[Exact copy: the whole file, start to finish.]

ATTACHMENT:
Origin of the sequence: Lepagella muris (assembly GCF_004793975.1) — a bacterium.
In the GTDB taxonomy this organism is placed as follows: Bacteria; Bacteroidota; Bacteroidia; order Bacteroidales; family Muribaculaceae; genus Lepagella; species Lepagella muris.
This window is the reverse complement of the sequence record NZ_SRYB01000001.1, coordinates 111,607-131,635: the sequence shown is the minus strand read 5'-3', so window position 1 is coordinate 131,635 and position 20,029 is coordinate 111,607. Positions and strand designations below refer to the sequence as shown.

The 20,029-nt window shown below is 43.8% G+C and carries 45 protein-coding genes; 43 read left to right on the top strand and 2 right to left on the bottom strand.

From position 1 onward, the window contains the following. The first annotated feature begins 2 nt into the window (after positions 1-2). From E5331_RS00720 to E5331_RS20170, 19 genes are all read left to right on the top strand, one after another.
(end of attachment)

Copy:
Origin of the sequence: Lepagella muris (assembly GCF_004793975.1) — a bacterium.
In the GTDB taxonomy this organism is placed as follows: Bacteria; Bacteroidota; Bacteroidia; order Bacteroidales; family Muribaculaceae; genus Lepagella; species Lepagella muris.
This window is the reverse complement of the sequence record NZ_SRYB01000001.1, coordinates 111,607-131,635: the sequence shown is the minus strand read 5'-3', so window position 1 is coordinate 131,635 and position 20,029 is coordinate 111,607. Positions and strand designations below refer to the sequence as shown.

The 20,029-nt window shown below is 43.8% G+C and carries 45 protein-coding genes; 43 read left to right on the top strand and 2 right to left on the bottom strand.

From position 1 onward, the window contains the following. The first annotated feature begins 2 nt into the window (after positions 1-2). From E5331_RS00720 to E5331_RS20170, 19 genes are all read left to right on the top strand, one after another.